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Address at the Memorial Service to Honor UN Staff Members
who have lost their lives in serving the Organization

New York, 14 November2012

Mr. Secretary-General, Madam Ban Soon-taek,
Distinguished Guests, Families and Friends of the deceased,
Excellencies,
Ladies and Gentlemen,

Thank you very much for being here whether in person or via video link.

As members of the UN family, we come together to honor the memory of the 29 colleagues who fell while serving the United Nations over the past year.

They worked in some of the world’s most dangerous environments, never far from harm’s way.

Accepting such a call takes a special type of character one that combines traits such as devotion, bravery and self-sacrifice, which our 29 fallen colleagues surely possessed.

The names of each of them have now been inscribed in the UN’s roll-call of valor.

Some were peacekeepers; others policemen; still others civilian staff members. They each bore the UN badge on their helmet, jacket or identity card, sending out a message of reassurance and solidarity to the communities they worked in a visible reminder that the world has not forgotten their plight.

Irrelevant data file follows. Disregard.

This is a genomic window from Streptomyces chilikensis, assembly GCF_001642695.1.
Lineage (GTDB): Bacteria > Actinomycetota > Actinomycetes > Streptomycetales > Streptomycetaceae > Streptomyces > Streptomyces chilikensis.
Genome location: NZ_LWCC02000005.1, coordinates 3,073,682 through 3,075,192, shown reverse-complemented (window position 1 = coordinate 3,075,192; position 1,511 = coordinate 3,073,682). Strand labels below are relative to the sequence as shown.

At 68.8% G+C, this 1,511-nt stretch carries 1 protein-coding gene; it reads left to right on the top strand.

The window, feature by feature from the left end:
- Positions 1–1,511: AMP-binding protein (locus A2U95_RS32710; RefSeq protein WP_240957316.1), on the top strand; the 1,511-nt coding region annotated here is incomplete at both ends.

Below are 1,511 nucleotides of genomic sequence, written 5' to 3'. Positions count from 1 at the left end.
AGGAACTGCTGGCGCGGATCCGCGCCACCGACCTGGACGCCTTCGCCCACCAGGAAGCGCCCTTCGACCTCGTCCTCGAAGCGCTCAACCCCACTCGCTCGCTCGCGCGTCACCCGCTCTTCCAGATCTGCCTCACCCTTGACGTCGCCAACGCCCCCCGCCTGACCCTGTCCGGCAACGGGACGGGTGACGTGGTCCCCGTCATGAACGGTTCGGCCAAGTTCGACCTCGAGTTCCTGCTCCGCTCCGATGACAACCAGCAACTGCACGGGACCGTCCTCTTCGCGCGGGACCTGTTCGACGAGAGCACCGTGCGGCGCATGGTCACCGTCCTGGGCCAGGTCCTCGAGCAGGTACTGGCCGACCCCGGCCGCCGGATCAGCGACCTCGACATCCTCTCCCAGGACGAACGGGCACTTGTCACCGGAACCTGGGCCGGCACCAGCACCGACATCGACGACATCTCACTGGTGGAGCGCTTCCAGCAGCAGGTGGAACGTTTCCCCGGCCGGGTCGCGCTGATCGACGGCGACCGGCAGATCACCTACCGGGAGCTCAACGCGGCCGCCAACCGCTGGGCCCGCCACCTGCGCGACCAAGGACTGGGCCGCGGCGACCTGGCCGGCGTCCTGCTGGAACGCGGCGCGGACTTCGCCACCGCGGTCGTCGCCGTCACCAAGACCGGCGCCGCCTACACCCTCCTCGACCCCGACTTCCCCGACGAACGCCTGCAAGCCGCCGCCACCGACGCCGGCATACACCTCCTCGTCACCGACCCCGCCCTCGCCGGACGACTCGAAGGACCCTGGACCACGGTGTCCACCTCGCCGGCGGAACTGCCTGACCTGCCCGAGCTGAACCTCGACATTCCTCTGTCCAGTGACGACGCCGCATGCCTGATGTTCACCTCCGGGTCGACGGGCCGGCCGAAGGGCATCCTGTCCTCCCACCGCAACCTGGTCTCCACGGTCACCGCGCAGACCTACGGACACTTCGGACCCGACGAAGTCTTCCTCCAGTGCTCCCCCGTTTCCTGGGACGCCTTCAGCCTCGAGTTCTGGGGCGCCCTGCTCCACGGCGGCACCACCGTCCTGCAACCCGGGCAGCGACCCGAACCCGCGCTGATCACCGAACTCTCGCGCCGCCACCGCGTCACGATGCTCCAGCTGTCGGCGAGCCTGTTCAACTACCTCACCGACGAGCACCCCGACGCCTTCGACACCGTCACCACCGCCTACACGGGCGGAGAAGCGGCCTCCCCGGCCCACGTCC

That badge remains a universal emblem of hope. People in distress know they can seek help, support and shelter from the brave men and women who wear it, for that badge symbolizes humanity’s protective shield, dedicated to ‘saving succeeding generations from the scourge of war,’ in the words of the UN Charter’s Preamble.

Ladies and Gentlemen,

This ceremony allows us to remember and grieve for the fallen alongside their families.  It also bids us to think more deeply not only about their lives, but our own as well to ask ourselves what more we can do to serve the cause of peace and reconciliation. Our pledge to carry on their work is perhaps the most meaningful affirmation we can make to ensure they did not die in vain.

Let that commitment be a living memorial to them and to all those whom Martin Luther King once defined as ‘dedicated individuals whose tireless exertions and passionate concern for mankind bring us a step closer to achieving the goal of justice.’

In my own name and that of my staff, and on behalf of the General Assembly, allow me to express my deepest condolences to the families of the deceased, and to their friends and colleagues.

May they rest in peace.

Thank you for your attention.


 

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